Across the Rubicon and into the Apennines: Privacy and Common Law Police Powers after A.M. and Kang-Brown

(2009), 55 Criminal Law Quarterly 239

42 Pages Posted: 6 Oct 2013

See all articles by Jane Bailey

Jane Bailey

University of Ottawa - Common Law Section

Date Written: 2009

Abstract

In A.M and Kang Brown the Supreme Court of Canada both answered some of the questions surrounding whether odours emanating from individuals' belongings are constitutionally protected from police sniffer dogs and raised other questions about the future of privacy and common law police powers in Canada. This article examines the judgments in A.M. and Kang Brown, with an emphasis on the lines of reasoning relating to two issues: the reasonable expectation of privacy and the standard underlying common law search powers. The author suggests that these Supreme Court of Canada decisions seem to give with one hand while taking away with the other; while offering enhanced opportunities for protecting reasonable expectations of privacy by insisting that the inquiry be placed in context, the decisions also appear to expand common law police powers outside of matters involving threats to public safety.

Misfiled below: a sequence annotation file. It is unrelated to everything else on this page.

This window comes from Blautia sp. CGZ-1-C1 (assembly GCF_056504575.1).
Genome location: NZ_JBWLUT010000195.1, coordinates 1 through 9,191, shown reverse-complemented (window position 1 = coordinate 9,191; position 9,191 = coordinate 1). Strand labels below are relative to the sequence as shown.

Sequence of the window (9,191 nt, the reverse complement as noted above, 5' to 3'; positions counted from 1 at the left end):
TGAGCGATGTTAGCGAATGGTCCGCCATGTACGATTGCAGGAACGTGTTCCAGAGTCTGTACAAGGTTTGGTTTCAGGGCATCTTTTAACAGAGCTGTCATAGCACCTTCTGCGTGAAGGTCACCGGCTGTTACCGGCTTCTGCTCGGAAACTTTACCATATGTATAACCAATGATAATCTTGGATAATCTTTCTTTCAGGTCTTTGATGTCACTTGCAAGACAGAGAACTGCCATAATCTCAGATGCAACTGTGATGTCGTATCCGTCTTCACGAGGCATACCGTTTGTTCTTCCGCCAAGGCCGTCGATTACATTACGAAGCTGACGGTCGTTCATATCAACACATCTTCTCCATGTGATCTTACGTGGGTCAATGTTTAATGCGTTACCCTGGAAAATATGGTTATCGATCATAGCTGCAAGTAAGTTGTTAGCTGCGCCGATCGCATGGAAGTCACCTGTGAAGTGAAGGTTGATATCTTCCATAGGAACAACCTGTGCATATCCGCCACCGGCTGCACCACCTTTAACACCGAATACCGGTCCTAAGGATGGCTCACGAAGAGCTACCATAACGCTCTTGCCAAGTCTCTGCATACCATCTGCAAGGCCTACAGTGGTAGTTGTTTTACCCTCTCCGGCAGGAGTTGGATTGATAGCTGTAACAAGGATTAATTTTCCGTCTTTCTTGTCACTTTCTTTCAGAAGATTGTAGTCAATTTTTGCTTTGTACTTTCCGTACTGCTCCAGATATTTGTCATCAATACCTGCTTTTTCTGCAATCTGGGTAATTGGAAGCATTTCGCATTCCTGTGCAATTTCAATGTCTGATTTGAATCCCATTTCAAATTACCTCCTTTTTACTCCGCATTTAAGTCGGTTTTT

Keywords: A.M., Kang Brown, Supreme Court of Canada, individual belongings, constitutional, police, sniffer dogs, privacy, common law, police powers, search powers, public safety, threats

Suggested Citation

Bailey, Jane, Across the Rubicon and into the Apennines: Privacy and Common Law Police Powers after A.M. and Kang-Brown (2009). (2009), 55 Criminal Law Quarterly 239. Available at SSRN: https://ssrn.com/abstract=2336211

Jane Bailey (Contact Author)

University of Ottawa - Common Law Section ( email )

57 Louis Pasteur Street
Ottawa, K1N 6N5
Canada
613-562-5800 ext. 2364 (Phone)
613-562-5124 (Fax)

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